We were having a trout dinner with friends and I was short one fish, so I kept him. Besides getting to enjoy some delicious fresh fish, I also get an opportunity to check the contents of the fish’s stomach. In this case, the stomach looked like an overstuffed sausage. One end was clearly hard as a rock. It turned out the other end of the stomach was full of tricos from the morning spinner fall and the hard end proved to be a cicada. I did a rough calculation after measuring the fly and the cicada and found the cicada was nearly 200 times bigger than the fly! So clearly big fish eat both big and little things! I tucked this away for future reference.
The next piece of information came on a trip out west in late September. We fished a number of rivers but spent the bulk of our time on the Rock River, just west of Billings Montana and south of I-90. Most of our time was spent in the section near Red Lodge. We were struggling to find what the fish wanted. Nothing was working consistently until my friend, Gerry, figured out a hopper with a #10 girdle bug dropper worked. The small girdle bug was a total accident. We had donated all our #2 and #4 girdle bugs to various trees and rocks. We found the flies at the hardware store in Red Lodge. All they had were #10s, so that’s what we got.
When we got back I tried the #10 girdle bugs and had an unsuspecting friend fish a #4. The smaller girdle out fished the bigger one more than 3:1 (I know, you are thinking I am a three times better fisherman. Thanks for the compliment, but my partner was an accomplished angler.).
I was beginning to suspect the pattern was true when I was eating my lunch while watching the river from the bridge. I watched two 20+ inch browns come out of the shadows to feed on nymphs in over 5 feet of water. My lightning quick mind (much like a two-wheel drive vehicle trying to accelerate on a slick and icy road) added things together and remembered that studies show that between 80-90% of a trout’s diet is nymphs (i.e. small stuff). This was an epiphany for me (maybe you already figured that out).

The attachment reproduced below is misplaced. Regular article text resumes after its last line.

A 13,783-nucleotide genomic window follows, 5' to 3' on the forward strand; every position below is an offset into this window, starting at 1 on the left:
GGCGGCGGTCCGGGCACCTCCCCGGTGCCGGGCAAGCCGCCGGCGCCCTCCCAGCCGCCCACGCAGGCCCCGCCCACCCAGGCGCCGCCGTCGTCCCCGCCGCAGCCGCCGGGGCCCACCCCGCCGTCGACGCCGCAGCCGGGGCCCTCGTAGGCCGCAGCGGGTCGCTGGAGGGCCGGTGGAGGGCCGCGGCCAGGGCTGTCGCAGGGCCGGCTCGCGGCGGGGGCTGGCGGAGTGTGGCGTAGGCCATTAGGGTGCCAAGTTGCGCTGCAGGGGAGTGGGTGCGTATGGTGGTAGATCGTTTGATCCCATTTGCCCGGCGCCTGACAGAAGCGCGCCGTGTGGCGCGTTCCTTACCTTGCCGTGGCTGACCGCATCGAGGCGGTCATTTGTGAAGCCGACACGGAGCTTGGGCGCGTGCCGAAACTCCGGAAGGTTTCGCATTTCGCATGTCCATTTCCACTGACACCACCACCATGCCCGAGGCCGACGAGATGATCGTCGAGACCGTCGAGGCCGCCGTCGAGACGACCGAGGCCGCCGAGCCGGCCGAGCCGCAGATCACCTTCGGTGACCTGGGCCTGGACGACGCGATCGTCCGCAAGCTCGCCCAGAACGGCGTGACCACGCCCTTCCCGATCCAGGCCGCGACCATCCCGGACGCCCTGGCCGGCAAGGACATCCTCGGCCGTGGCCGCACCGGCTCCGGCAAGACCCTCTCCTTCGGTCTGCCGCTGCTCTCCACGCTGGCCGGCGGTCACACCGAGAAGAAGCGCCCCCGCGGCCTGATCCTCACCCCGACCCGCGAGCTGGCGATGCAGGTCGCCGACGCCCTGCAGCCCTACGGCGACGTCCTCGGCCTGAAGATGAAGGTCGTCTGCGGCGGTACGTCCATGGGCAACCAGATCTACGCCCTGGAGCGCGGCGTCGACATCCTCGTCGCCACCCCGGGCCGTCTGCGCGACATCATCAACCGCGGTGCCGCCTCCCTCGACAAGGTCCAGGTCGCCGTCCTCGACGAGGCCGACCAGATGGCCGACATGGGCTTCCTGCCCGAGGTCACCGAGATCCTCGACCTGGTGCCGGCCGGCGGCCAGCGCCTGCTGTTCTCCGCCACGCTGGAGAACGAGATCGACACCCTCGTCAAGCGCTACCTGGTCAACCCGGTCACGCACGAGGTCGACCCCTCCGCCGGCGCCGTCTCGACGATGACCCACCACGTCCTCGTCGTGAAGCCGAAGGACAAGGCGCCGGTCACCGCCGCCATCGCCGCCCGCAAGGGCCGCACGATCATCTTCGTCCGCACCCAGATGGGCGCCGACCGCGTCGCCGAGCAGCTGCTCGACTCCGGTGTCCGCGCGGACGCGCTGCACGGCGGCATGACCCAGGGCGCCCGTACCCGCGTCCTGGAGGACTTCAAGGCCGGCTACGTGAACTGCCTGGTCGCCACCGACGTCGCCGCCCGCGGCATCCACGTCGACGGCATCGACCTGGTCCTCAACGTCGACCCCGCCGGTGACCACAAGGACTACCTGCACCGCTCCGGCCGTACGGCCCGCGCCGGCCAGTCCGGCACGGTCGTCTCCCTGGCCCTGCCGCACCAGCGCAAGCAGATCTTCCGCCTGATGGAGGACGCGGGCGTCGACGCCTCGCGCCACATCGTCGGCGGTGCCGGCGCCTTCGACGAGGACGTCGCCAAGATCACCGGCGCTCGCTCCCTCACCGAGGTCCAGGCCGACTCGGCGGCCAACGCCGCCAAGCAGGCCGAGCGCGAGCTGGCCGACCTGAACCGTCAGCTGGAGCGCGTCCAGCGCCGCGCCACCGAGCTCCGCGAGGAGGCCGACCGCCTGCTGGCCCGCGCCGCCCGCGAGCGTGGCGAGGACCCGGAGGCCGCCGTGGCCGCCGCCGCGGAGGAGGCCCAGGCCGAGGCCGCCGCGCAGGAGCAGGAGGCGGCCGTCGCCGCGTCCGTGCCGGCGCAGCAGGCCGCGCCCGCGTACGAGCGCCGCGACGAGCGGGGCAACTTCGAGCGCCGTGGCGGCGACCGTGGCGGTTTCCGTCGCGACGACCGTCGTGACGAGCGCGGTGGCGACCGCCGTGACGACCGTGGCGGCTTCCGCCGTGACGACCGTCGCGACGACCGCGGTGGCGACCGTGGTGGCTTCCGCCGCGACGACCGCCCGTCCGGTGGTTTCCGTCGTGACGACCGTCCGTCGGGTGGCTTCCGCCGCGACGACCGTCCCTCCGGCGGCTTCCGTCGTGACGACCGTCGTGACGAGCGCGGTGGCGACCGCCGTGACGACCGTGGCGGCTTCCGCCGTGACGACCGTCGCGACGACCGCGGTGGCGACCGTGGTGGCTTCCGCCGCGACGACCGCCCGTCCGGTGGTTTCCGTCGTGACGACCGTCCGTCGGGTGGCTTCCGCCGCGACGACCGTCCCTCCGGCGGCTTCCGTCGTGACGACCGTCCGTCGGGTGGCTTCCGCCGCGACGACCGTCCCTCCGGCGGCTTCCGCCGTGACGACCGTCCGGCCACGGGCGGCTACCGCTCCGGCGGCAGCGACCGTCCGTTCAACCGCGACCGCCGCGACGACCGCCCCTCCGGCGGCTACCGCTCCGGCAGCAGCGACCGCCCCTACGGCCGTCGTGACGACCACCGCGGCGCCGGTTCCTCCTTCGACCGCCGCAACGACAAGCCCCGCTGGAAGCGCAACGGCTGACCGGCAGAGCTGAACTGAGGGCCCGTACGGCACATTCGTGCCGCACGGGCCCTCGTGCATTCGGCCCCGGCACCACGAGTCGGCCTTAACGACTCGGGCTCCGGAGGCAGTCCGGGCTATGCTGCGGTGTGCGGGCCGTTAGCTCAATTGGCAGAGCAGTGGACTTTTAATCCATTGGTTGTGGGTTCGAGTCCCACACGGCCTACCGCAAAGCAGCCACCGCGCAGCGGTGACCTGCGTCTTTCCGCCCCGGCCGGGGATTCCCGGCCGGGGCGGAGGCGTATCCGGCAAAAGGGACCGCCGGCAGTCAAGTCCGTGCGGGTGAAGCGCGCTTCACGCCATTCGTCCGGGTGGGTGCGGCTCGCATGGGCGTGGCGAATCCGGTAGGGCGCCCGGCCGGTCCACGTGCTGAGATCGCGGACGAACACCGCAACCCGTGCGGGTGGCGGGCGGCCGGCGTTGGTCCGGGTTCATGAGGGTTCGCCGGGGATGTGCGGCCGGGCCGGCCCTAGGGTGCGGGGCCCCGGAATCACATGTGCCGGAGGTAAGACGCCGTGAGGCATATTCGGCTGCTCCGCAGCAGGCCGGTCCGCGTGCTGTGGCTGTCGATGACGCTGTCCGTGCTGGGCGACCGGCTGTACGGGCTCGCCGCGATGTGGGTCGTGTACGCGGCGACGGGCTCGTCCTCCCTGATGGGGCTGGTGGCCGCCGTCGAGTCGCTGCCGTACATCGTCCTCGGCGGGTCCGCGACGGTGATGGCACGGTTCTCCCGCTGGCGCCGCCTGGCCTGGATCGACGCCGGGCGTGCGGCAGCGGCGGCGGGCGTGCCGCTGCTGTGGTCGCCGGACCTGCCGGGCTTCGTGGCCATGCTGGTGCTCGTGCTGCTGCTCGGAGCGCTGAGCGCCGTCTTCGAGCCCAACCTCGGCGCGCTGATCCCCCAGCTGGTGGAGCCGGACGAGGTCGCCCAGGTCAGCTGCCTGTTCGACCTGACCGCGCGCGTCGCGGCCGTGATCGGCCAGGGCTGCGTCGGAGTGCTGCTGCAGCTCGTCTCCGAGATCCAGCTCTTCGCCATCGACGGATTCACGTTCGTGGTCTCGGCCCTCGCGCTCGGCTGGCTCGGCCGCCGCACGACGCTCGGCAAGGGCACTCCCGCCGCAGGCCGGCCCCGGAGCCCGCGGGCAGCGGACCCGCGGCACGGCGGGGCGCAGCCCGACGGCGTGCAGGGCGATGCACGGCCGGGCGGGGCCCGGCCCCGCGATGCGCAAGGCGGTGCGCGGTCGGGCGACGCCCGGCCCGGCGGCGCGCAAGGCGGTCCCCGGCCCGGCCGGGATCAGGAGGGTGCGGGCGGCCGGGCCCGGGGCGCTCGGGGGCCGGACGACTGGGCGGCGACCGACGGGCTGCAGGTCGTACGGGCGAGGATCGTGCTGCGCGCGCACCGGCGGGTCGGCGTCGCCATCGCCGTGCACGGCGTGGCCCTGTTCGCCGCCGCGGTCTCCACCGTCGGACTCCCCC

19” brown
19” brown with two crayfish in its mouth

In any event, I started using a parachute lead fly with long droppers (30-40 inches) with #16-#18 bead head nymphs. Early in the season, I use tungsten bead heads to get the fly deeper. Both numbers of fish and size have increased with this technique. The icing on the argument came in the last week or two when I caught a 19” brown on a #16 gray Hare’s Ear bead head nymph. That’s a respectable fish on any river. What made it more interesting was when I went to unhook the fish I found two crayfish hanging out of its gullet.

#16 gray Hare’s Ear Nymph
#16 gray Hare’s Ear Nymph used to catch the trout (the crayfish was slightly longer than the fly box)

Big flies certainly get trout excited but I find they often chase and swat at the fly without eating the fly. This approach relies on a trout’s innate aggressive nature which is why it can work. However, when the trout are not aggressive, I see few if any fish following the bigger flies. On days like that, I switch immediately to the parachute and dropper combination and catch fish where the big fly didn’t turn any fish. As one friend put it after looking at the 19” brown with two crayfish in its gullet, “There’s always room for dessert no matter how full you are!” The smaller fly and slower presentation keeps the fly in front of lethargic trout longer and ups your odds for catching the fish.
As always, there’s a time and place for every fly fishing technique. When the big fish are active it’s awfully exciting to throw big streamers and watch them nail it with a bone jarring strike. But, when the fish are less active, presenting a tempting dessert slowly in front of their face can be irresistible and produce some great fishing. Besides, as you get older, your casting shoulder and wrist will appreciate a break from those big flies. I can tell you from personal studies, this technique can produce a lot of fish and some with decent size.
As a side note, think of the parachute lead fly as an edible strike indicator. Over the last three outings I have caught at least one 16-17” brown on the lead fly. One came out of nowhere in the middle of a run and torpedoed the parachute. He hit the fly so hard he skidded three times before getting under the water. It pays to select the lead fly based on what might be hatching when you are fishing.